“When a giant among UK economists such as Sir Tony Atkinson publishes a book in which he gives prescriptions based on the work of a lifetime, it deserves to be taken very seriously indeed… The work is rich in ideas and practical proposals.” - Michael Pinto-Duschinsky, Standpoint
“Atkinson takes a position that is in some ways more radical than Piketty… It will surely influence debate as the presidential campaign heats up… Atkinson has researched inequality and poverty for nearly 40 years, using rigorous quantitative analysis to assess the impact of tax rates and other 6policy measures on inequality and growth. [Inequality] focuses on the United Kingdom, but it’s easy to extrapolate his ideas to the U.S.… His book will embolden those who are tired of nibbling at the edges of the problem and skeptical of the argument that rising inequality is the inevitable result of globalization and technical advance. It should stimulate creative and bold thinking as the presidential candidates put their proposals before the public.” - David Brodwin, U.S. News & World Report
“Atkinson is a pioneer of the study of the economics of poverty and inequality. His latest work, Inequality: What Can Be Done?, is an uncomfortable affront to our reigning triumphalists. His premise is straightforward: inequality is not unavoidable, a fact of life like the weather, but the product of conscious human behavior.” - Owen Jones, The Guardian
“Atkinson thinks that the division between inequality of outcome and inequality of opportunity is largely false. He believes that tackling inequality of outcome is a very good way to tackle inequality of opportunity. (If you help a grownup get a job, her kids will have a better chance of climbing out of poverty, too.) Above all, he disagrees with the widespread assumption that technological progress and globalization are responsible for growing inequality. That assumption, he argues, is wrong and also dangerous, because it encourages the belief that growing inequality is inevitable.” - Jill Lepore, The New Yorker
“There have been countless books on inequality in the recent past - some arguing that it is a pressing problem and others arguing that it is not - but Atkinson’s stands above the crowded field. By pairing quantitative economic analysis with a clear moral argument, he provides lay readers with a bracing and accessible guide to the current inequality debates… Atkinson’s book represents the best case an economist can make on these issues… The fact that we even understand inequality as a real problem with nuanced constraints is something we owe to Atkinson, who helped make it the serious focus of inquiry it is today. This book is a forceful summary of that body of work, and stands as the best introduction to the concerns that will hang over all of our discussions of the economy in the 21st century.” - Mike Konczal, Pacific Standard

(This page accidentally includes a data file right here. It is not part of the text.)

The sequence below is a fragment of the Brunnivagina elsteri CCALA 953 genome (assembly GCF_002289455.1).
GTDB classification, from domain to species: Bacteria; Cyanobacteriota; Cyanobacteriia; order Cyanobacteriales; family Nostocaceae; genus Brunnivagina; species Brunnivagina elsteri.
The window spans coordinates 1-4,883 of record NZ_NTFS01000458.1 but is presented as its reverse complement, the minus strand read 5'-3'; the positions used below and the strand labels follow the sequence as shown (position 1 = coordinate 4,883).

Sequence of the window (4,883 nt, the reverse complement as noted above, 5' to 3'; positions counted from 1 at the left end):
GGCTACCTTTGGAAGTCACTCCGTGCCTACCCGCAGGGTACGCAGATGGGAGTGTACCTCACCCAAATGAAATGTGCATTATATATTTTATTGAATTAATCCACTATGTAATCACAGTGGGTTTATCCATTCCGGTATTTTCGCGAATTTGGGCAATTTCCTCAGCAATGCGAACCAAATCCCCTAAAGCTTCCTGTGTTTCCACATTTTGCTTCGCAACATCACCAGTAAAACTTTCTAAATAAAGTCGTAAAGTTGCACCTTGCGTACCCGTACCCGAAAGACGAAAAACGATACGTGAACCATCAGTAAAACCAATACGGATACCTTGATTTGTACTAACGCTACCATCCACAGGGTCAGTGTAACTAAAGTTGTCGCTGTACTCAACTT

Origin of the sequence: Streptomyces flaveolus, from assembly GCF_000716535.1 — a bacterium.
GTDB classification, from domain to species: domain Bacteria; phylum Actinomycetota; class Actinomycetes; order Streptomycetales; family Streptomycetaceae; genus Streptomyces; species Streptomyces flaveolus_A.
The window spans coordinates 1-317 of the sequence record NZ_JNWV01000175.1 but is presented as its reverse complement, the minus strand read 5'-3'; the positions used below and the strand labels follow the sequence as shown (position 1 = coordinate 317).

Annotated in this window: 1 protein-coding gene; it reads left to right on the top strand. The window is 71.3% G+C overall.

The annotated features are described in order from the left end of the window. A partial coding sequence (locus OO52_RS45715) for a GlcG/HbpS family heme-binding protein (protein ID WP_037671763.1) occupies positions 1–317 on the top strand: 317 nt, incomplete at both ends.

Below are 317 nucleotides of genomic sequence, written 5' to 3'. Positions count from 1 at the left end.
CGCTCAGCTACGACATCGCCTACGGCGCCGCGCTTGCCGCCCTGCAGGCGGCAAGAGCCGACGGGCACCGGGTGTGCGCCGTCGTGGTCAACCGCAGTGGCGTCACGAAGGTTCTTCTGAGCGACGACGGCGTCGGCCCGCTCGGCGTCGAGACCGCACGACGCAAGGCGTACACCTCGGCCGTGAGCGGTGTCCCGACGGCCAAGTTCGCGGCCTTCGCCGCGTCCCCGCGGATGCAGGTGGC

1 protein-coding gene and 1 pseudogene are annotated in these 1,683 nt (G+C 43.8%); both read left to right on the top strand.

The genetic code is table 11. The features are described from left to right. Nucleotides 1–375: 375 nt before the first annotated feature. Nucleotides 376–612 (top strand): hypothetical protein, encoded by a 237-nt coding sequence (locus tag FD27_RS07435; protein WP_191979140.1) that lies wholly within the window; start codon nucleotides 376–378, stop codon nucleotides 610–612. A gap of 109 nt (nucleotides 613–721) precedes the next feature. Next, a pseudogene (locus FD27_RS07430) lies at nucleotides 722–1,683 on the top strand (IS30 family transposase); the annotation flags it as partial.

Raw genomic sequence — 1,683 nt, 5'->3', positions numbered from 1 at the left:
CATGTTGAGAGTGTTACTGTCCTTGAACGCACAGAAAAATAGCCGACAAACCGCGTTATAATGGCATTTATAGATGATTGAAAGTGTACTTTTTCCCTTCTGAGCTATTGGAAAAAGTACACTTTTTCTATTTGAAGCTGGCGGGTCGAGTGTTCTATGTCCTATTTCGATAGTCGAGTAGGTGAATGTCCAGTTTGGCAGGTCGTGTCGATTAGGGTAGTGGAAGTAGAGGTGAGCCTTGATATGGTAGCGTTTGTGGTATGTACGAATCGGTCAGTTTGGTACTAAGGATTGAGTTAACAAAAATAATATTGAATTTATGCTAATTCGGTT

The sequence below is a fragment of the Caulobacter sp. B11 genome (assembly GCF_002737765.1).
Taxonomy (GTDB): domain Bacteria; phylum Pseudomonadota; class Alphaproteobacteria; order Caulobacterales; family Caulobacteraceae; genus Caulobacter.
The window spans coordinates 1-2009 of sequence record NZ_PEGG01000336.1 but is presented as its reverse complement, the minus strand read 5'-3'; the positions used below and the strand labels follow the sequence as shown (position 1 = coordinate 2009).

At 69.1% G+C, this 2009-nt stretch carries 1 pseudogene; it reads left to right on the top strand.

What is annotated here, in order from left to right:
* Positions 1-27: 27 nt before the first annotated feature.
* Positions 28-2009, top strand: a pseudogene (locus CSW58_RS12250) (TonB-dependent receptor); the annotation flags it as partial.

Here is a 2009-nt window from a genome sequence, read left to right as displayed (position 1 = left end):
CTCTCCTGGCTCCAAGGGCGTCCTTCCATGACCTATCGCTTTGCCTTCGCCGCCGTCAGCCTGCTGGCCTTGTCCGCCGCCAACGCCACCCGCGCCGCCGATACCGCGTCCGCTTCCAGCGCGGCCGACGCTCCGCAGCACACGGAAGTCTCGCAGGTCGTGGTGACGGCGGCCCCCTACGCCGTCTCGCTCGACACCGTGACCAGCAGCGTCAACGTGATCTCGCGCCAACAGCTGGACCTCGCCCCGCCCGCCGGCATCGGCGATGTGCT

“Inequality has replaced house prices as a fashionable topic for discussion. But anyone looking for a serious treatment of the problem, rather than just a dinner party conversation, should turn to [this] book by [an] eminent economist who [has] made the study of inequality [his] life’s work… [Inequality] sets out a range of policies for bringing about a significant reduction in inequality.” - Paul Collier, Prospect
“Atkinson, a long-time expert on [economic inequality], seeks to lay bare the underlying issues in a manner accessible to non-economists. After covering the landscape of inequality measurement and theories of economic inequality, of both outcomes and opportunity, the author outlines a set of 15 fairly radical proposals to curb runaway inequality (assuming inequality needs curbing). These proposals include a minimum inheritance for all, a global tax on wealth, and a governmental role in influencing the direction of technological progress away from the kind that exacerbates inequality. They are bold and fresh proposals, but they have little chance of ever being adopted - at least not in today’s U.S. But that is beside the point. Inequality has long been believed to be an inevitable outcome of capitalism; the author rightly begs to differ.” - J. Bhattacharya, Choice
“Tony Atkinson is the godfather of modern research on the distribution of income and wealth. Combining the statistical rigor of Simon Kuznets and the radical reformism of William Beveridge, he has been a role model for entire generations of scholars.” - Thomas Piketty, Paris School of Economics
“Tony Atkinson has done more than anyone else in helping us to understand the meaning of inequality, why it is important, how it has changed over time, and how it can be influenced. He is one of the great scholars of our time.” - Nicholas Stern, London School of Economics and Political Science
Anthony B. Atkinson was a Fellow of Nuffield College, Oxford, and Centennial Professor at the London School of Economics and Political Science.